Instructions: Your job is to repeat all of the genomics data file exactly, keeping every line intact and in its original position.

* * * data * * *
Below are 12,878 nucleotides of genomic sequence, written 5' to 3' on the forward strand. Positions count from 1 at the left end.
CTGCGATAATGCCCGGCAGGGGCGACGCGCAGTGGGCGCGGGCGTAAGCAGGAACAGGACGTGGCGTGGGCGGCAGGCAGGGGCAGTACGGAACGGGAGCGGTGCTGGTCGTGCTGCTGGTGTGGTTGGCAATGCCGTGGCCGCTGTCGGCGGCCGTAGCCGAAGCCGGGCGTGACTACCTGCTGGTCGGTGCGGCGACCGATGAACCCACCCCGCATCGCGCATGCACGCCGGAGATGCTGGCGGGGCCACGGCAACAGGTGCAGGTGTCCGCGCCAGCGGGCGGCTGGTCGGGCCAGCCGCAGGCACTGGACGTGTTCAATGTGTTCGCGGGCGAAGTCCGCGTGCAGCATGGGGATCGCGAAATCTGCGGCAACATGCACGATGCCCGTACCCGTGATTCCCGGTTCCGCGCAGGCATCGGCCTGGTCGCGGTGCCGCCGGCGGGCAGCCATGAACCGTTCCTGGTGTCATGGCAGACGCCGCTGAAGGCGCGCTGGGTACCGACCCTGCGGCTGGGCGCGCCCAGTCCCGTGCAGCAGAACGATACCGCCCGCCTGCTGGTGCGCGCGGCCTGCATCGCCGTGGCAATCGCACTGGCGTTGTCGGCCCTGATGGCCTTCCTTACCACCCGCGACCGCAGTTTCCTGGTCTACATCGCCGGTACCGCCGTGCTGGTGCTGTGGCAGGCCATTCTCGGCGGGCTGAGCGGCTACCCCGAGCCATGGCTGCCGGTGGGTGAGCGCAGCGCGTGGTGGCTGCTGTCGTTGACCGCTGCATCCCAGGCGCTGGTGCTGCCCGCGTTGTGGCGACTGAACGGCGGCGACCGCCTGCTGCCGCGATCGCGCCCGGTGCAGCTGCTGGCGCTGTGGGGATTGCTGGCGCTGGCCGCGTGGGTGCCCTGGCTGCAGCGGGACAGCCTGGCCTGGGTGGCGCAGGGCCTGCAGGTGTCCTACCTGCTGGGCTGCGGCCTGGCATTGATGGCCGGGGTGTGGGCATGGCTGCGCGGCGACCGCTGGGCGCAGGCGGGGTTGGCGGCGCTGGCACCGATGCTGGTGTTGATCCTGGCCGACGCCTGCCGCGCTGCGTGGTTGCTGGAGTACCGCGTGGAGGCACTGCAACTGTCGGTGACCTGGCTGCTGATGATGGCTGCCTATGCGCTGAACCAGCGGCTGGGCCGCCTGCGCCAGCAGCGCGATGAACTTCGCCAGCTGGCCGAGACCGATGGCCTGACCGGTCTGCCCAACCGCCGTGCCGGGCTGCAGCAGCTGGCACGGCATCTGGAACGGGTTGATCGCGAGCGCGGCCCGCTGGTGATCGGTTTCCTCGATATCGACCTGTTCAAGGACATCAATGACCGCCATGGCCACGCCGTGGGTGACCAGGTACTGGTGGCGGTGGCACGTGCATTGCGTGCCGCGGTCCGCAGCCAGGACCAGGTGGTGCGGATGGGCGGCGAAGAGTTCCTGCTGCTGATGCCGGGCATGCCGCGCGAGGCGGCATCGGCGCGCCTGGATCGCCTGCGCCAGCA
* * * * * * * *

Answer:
Below are 12,878 nucleotides of genomic sequence, written 5' to 3' on the forward strand. Positions count from 1 at the left end.
CTGCGATAATGCCCGGCAGGGGCGACGCGCAGTGGGCGCGGGCGTAAGCAGGAACAGGACGTGGCGTGGGCGGCAGGCAGGGGCAGTACGGAACGGGAGCGGTGCTGGTCGTGCTGCTGGTGTGGTTGGCAATGCCGTGGCCGCTGTCGGCGGCCGTAGCCGAAGCCGGGCGTGACTACCTGCTGGTCGGTGCGGCGACCGATGAACCCACCCCGCATCGCGCATGCACGCCGGAGATGCTGGCGGGGCCACGGCAACAGGTGCAGGTGTCCGCGCCAGCGGGCGGCTGGTCGGGCCAGCCGCAGGCACTGGACGTGTTCAATGTGTTCGCGGGCGAAGTCCGCGTGCAGCATGGGGATCGCGAAATCTGCGGCAACATGCACGATGCCCGTACCCGTGATTCCCGGTTCCGCGCAGGCATCGGCCTGGTCGCGGTGCCGCCGGCGGGCAGCCATGAACCGTTCCTGGTGTCATGGCAGACGCCGCTGAAGGCGCGCTGGGTACCGACCCTGCGGCTGGGCGCGCCCAGTCCCGTGCAGCAGAACGATACCGCCCGCCTGCTGGTGCGCGCGGCCTGCATCGCCGTGGCAATCGCACTGGCGTTGTCGGCCCTGATGGCCTTCCTTACCACCCGCGACCGCAGTTTCCTGGTCTACATCGCCGGTACCGCCGTGCTGGTGCTGTGGCAGGCCATTCTCGGCGGGCTGAGCGGCTACCCCGAGCCATGGCTGCCGGTGGGTGAGCGCAGCGCGTGGTGGCTGCTGTCGTTGACCGCTGCATCCCAGGCGCTGGTGCTGCCCGCGTTGTGGCGACTGAACGGCGGCGACCGCCTGCTGCCGCGATCGCGCCCGGTGCAGCTGCTGGCGCTGTGGGGATTGCTGGCGCTGGCCGCGTGGGTGCCCTGGCTGCAGCGGGACAGCCTGGCCTGGGTGGCGCAGGGCCTGCAGGTGTCCTACCTGCTGGGCTGCGGCCTGGCATTGATGGCCGGGGTGTGGGCATGGCTGCGCGGCGACCGCTGGGCGCAGGCGGGGTTGGCGGCGCTGGCACCGATGCTGGTGTTGATCCTGGCCGACGCCTGCCGCGCTGCGTGGTTGCTGGAGTACCGCGTGGAGGCACTGCAACTGTCGGTGACCTGGCTGCTGATGATGGCTGCCTATGCGCTGAACCAGCGGCTGGGCCGCCTGCGCCAGCAGCGCGATGAACTTCGCCAGCTGGCCGAGACCGATGGCCTGACCGGTCTGCCCAACCGCCGTGCCGGGCTGCAGCAGCTGGCACGGCATCTGGAACGGGTTGATCGCGAGCGCGGCCCGCTGGTGATCGGTTTCCTCGATATCGACCTGTTCAAGGACATCAATGACCGCCATGGCCACGCCGTGGGTGACCAGGTACTGGTGGCGGTGGCACGTGCATTGCGTGCCGCGGTCCGCAGCCAGGACCAGGTGGTGCGGATGGGCGGCGAAGAGTTCCTGCTGCTGATGCCGGGCATGCCGCGCGAGGCGGCATCGGCGCGCCTGGATCGCCTGCGCCAGCA